By this we know love, that he laid down his life for us.

There is a moment for explanation, for inquiry and exploration.  And there is a moment for wonder, for pausing to take the thing into yourself, to turn it over and inside out–which it will also do to you.

This is the Friday that we call “Good,” a descriptor that rarely gets its due.  We know well of pleasure and of the pursuit of happiness, and know much of their absence and their opposites.  But it is goodness we are unacquainted with, especially when pain is not merely the precursor or the byproduct of the good but central to the thing itself.

In orienting ourselves toward this good, we give it permission to permeate our souls and shape us in its image.  By now it’s nearly a cliche, but we do indeed become what we worship.  Easy enough to say of idols, I suppose, since we’re all (ostensibly) too happy to get rid of those.  It is far more daunting when we look at Jesus.

But our fixation must mark us with the same goodness we eventually see there:  the only way to really get inside a good is to, in a sense, bring it inside you.  (The language is metaphorical, naturally, but no less real because of it.)  In gazing upon this good, ruminating upon this text, we take the events and people into our minds and make them our own in a distinct way.   And through that process, we are altered and conformed to the reality that we perceive.

Ours is a trivial society, whose interests shift faster on every passing day.  There is little room now to cultivate the steady gaze at the Cross that is at the root of the steadiness of faith.  If there ever was room, that is.  We become what we worship, which means cultivating our love and affection for the one who died for us means going and doing likewise.  The death of Jesus does not free us from our own:  it empowers us to imitate his.  But it is easier and decidedly more comfortable to turn our gaze away, as the nature of this good presupposes that we are not.

Which is why naming this Friday is a confession, not only a fact.  “Only,” I say, and not “merely.”  For facts are terrible moments of judgment that demand a response, but also opportunities for joy.  They define the world and in our confrontation with them they invariably define us as well, establishing the limits upon us that are central to our humanity.  But calling this Friday “Good” is also an acknowledgment that we have yet to plumb the depths of it, that if we have seen the fact we have not yet understood it.  To do so requires walking along the same path.  But if we have caught a glimpse, a fragment, and are able to say of this day that it like no other since the world began is pervaded by the presence and power of love, then that–for the moment–is enough.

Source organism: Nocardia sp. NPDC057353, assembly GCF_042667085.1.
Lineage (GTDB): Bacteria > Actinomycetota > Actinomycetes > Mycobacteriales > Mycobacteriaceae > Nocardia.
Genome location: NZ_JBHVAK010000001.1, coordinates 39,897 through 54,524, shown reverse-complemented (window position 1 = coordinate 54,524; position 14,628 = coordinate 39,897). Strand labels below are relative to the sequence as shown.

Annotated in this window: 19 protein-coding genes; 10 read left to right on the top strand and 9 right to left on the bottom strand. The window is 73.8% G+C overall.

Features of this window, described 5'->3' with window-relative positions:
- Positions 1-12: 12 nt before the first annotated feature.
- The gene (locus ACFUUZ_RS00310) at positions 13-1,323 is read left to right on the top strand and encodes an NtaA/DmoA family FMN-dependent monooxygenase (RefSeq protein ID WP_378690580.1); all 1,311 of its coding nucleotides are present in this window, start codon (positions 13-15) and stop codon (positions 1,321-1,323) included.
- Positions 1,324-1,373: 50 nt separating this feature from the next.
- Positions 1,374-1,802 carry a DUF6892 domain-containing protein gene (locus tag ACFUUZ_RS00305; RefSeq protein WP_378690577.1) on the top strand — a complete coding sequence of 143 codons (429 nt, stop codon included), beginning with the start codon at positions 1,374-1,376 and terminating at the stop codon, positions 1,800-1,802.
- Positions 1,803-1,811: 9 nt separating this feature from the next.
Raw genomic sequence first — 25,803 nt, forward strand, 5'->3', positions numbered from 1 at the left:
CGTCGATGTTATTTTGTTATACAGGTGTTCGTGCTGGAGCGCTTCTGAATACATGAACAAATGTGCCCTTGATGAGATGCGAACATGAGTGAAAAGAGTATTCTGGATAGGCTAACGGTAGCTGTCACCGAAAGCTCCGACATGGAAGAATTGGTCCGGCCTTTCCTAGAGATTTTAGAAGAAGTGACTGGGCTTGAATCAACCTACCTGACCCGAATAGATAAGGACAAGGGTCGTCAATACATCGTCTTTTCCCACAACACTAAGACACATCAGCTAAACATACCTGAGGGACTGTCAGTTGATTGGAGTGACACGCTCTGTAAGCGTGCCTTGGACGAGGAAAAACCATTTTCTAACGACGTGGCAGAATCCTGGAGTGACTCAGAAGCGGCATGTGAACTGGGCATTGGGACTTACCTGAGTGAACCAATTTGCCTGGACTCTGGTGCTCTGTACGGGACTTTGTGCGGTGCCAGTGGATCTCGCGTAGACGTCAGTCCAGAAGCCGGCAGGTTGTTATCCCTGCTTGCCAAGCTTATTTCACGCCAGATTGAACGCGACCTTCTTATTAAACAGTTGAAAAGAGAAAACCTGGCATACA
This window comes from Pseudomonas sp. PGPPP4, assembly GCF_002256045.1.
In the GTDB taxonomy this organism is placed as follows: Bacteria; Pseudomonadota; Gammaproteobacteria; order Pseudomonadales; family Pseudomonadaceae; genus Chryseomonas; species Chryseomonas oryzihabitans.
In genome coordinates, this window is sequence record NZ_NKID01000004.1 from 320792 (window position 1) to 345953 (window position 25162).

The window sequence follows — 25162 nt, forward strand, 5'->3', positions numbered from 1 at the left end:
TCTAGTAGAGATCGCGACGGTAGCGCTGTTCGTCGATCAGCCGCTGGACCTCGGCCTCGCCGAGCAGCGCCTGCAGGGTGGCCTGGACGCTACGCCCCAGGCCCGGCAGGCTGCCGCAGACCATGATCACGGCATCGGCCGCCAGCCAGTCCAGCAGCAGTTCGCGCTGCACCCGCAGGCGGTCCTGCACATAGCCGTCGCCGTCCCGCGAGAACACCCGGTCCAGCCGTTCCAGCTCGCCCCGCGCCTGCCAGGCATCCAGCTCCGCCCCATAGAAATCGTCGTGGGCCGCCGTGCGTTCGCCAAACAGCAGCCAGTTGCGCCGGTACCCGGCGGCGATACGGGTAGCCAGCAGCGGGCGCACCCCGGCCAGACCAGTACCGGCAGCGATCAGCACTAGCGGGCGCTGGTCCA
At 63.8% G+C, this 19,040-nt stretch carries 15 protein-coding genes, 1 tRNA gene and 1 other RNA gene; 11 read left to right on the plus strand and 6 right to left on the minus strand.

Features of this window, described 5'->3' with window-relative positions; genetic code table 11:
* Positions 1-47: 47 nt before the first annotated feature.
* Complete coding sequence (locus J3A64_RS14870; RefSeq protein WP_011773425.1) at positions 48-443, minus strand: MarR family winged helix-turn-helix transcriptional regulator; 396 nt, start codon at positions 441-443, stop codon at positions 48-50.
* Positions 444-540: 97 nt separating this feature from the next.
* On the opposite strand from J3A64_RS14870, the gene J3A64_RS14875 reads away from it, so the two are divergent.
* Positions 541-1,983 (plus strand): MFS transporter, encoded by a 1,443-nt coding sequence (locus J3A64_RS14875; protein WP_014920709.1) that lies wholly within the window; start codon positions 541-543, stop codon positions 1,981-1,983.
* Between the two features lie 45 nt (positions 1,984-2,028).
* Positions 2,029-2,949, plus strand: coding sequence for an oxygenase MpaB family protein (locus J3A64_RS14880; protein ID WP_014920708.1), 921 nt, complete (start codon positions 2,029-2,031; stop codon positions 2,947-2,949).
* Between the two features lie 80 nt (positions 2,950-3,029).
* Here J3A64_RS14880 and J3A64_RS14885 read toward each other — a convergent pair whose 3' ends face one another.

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Posted by Matthew Lee Anderson

Matthew Lee Anderson is the Founder and Lead Writer of Mere Orthodoxy. He is the author of Earthen Vessels: Why Our Bodies Matter to our Faith and The End of Our Exploring: A Book about Questioning and the Confidence of Faith. Follow him on Twitter or on Facebook.


  1. Amen. Well said. Thank you for this.


  2. A very good blog post and reminder…


  3. Hey Matt,

    I’ve fallen a bit behind but was just trying to catch up on your posts… Good stuff everywhere. I especially appreciated this post and came back here from a link:

    Anyway – thanks for your consistency thorough thinking… or CTT. Which I will be hunting for in the regression analysis’ that have me buried.

    In case you’re wondering, there aren’t a lot of positive CTT correlations in the factor sets I’m analyzing. :-)


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